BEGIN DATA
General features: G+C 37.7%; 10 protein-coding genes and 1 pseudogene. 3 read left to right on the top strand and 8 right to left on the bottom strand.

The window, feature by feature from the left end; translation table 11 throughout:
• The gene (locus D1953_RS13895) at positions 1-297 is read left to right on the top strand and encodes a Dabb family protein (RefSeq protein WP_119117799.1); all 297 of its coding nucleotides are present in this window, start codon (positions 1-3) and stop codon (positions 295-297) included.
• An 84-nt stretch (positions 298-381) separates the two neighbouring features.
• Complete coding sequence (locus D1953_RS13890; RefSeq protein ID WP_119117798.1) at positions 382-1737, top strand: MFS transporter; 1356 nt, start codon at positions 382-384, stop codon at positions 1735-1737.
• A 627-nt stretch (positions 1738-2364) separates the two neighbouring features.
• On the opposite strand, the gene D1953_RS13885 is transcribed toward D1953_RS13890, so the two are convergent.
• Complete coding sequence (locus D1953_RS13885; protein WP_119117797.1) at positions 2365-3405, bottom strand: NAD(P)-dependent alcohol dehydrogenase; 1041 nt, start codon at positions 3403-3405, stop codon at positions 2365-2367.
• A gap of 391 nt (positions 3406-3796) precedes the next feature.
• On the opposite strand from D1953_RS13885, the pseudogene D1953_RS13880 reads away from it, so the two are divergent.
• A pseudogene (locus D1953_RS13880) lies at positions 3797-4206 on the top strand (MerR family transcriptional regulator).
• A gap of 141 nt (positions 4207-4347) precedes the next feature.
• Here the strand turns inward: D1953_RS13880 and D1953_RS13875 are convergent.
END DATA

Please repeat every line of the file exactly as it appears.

General features: G+C 37.7%; 10 protein-coding genes and 1 pseudogene. 3 read left to right on the top strand and 8 right to left on the bottom strand.

The window, feature by feature from the left end; translation table 11 throughout:
• The gene (locus D1953_RS13895) at positions 1-297 is read left to right on the top strand and encodes a Dabb family protein (RefSeq protein WP_119117799.1); all 297 of its coding nucleotides are present in this window, start codon (positions 1-3) and stop codon (positions 295-297) included.
• An 84-nt stretch (positions 298-381) separates the two neighbouring features.
• Complete coding sequence (locus D1953_RS13890; RefSeq protein ID WP_119117798.1) at positions 382-1737, top strand: MFS transporter; 1356 nt, start codon at positions 382-384, stop codon at positions 1735-1737.
• A 627-nt stretch (positions 1738-2364) separates the two neighbouring features.
• On the opposite strand, the gene D1953_RS13885 is transcribed toward D1953_RS13890, so the two are convergent.
• Complete coding sequence (locus D1953_RS13885; protein WP_119117797.1) at positions 2365-3405, bottom strand: NAD(P)-dependent alcohol dehydrogenase; 1041 nt, start codon at positions 3403-3405, stop codon at positions 2365-2367.
• A gap of 391 nt (positions 3406-3796) precedes the next feature.
• On the opposite strand from D1953_RS13885, the pseudogene D1953_RS13880 reads away from it, so the two are divergent.
• A pseudogene (locus D1953_RS13880) lies at positions 3797-4206 on the top strand (MerR family transcriptional regulator).
• A gap of 141 nt (positions 4207-4347) precedes the next feature.
• Here the strand turns inward: D1953_RS13880 and D1953_RS13875 are convergent.